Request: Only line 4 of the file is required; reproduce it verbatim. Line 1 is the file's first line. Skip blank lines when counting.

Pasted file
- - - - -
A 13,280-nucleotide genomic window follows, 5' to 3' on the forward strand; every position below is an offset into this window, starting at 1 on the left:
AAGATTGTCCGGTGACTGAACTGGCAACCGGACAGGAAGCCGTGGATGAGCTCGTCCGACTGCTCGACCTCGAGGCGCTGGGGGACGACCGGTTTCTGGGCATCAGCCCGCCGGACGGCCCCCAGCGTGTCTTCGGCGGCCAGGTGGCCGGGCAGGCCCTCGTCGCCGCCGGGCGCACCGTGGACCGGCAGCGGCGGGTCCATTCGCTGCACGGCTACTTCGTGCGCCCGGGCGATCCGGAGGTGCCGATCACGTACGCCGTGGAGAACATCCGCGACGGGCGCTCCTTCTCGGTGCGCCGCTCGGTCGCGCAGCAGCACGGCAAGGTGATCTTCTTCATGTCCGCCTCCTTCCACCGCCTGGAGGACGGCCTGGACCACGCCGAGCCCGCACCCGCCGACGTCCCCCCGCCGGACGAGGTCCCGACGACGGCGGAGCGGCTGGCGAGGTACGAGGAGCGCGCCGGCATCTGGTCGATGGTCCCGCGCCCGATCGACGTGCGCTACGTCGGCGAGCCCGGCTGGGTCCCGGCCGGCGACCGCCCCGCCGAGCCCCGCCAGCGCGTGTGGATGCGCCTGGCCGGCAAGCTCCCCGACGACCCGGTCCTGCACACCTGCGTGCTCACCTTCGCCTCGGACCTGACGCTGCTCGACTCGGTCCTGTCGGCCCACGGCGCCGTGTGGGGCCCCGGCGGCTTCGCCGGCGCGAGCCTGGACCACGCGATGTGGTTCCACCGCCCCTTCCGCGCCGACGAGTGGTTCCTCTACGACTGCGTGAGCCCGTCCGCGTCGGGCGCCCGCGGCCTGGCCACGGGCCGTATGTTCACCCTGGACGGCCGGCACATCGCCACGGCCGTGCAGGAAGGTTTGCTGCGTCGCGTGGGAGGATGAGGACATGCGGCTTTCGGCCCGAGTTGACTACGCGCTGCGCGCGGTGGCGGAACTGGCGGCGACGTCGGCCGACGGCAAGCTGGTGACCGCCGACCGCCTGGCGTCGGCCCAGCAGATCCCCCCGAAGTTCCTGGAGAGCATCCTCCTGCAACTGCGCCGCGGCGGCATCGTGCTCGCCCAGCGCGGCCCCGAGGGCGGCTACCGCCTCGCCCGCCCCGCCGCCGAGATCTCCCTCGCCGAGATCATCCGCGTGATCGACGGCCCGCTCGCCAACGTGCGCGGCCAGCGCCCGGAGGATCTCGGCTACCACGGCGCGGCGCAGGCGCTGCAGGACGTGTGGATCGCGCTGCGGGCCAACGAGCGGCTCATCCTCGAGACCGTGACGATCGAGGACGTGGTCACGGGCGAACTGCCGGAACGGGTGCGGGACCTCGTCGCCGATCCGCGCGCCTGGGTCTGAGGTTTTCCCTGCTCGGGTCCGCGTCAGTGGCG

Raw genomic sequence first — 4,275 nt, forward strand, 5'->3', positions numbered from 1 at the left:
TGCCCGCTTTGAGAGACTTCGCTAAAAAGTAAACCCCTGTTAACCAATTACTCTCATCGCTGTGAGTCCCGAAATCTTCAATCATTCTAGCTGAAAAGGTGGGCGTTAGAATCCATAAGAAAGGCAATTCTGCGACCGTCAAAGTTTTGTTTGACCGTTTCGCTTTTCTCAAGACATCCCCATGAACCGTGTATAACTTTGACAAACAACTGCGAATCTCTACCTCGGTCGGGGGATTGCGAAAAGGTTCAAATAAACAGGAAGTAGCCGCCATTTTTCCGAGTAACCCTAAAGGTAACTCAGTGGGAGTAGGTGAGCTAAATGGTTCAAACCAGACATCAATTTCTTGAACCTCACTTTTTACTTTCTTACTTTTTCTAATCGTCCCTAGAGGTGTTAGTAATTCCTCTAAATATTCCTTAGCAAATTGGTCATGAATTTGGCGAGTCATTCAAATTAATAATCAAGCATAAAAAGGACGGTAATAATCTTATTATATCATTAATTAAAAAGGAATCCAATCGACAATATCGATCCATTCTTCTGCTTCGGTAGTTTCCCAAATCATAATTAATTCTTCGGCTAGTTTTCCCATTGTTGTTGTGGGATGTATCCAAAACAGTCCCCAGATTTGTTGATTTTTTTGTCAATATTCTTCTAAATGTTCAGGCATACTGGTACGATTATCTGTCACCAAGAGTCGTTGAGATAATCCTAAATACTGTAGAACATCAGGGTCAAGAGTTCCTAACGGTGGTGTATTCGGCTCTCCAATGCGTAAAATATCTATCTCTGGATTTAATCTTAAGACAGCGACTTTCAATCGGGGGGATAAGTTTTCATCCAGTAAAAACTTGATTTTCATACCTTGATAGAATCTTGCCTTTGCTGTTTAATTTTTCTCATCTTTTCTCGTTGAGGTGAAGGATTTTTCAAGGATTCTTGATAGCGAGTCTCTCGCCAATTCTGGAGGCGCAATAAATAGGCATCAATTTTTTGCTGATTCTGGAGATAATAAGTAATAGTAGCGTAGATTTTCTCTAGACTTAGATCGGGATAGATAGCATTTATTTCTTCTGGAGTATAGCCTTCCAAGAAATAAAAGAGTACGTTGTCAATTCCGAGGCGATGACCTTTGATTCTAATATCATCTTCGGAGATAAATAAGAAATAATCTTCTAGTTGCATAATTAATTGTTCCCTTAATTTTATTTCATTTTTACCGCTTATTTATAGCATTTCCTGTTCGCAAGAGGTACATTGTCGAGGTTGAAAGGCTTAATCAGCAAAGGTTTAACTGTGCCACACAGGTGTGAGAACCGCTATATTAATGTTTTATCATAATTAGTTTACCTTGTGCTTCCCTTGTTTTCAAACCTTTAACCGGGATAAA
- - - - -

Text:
TGCCCGCTTTGAGAGACTTCGCTAAAAAGTAAACCCCTGTTAACCAATTACTCTCATCGCTGTGAGTCCCGAAATCTTCAATCATTCTAGCTGAAAAGGTGGGCGTTAGAATCCATAAGAAAGGCAATTCTGCGACCGTCAAAGTTTTGTTTGACCGTTTCGCTTTTCTCAAGACATCCCCATGAACCGTGTATAACTTTGACAAACAACTGCGAATCTCTACCTCGGTCGGGGGATTGCGAAAAGGTTCAAATAAACAGGAAGTAGCCGCCATTTTTCCGAGTAACCCTAAAGGTAACTCAGTGGGAGTAGGTGAGCTAAATGGTTCAAACCAGACATCAATTTCTTGAACCTCACTTTTTACTTTCTTACTTTTTCTAATCGTCCCTAGAGGTGTTAGTAATTCCTCTAAATATTCCTTAGCAAATTGGTCATGAATTTGGCGAGTCATTCAAATTAATAATCAAGCATAAAAAGGACGGTAATAATCTTATTATATCATTAATTAAAAAGGAATCCAATCGACAATATCGATCCATTCTTCTGCTTCGGTAGTTTCCCAAATCATAATTAATTCTTCGGCTAGTTTTCCCATTGTTGTTGTGGGATGTATCCAAAACAGTCCCCAGATTTGTTGATTTTTTTGTCAATATTCTTCTAAATGTTCAGGCATACTGGTACGATTATCTGTCACCAAGAGTCGTTGAGATAATCCTAAATACTGTAGAACATCAGGGTCAAGAGTTCCTAACGGTGGTGTATTCGGCTCTCCAATGCGTAAAATATCTATCTCTGGATTTAATCTTAAGACAGCGACTTTCAATCGGGGGGATAAGTTTTCATCCAGTAAAAACTTGATTTTCATACCTTGATAGAATCTTGCCTTTGCTGTTTAATTTTTCTCATCTTTTCTCGTTGAGGTGAAGGATTTTTCAAGGATTCTTGATAGCGAGTCTCTCGCCAATTCTGGAGGCGCAATAAATAGGCATCAATTTTTTGCTGATTCTGGAGATAATAAGTAATAGTAGCGTAGATTTTCTCTAGACTTAGATCGGGATAGATAGCATTTATTTCTTCTGGAGTATAGCCTTCCAAGAAATAAAAGAGTACGTTGTCAATTCCGAGGCGATGACCTTTGATTCTAATATCATCTTCGGAGATAAATAAGAAATAATCTTCTAGTTGCATAATTAATTGTTCCCTTAATTTTATTTCATTTTTACCGCTTATTTATAGCATTTCCTGTTCGCAAGAGGTACATTGTCGAGGTTGAAAGGCTTAATCAGCAAAGGTTTAACTGTGCCACACAGGTGTGAGAACCGCTATATTAATGTTTTATCATAATTAGTTTACCTTGTGCTTCCCTTGTTTTCAAACCTTTAACCGGGATAAA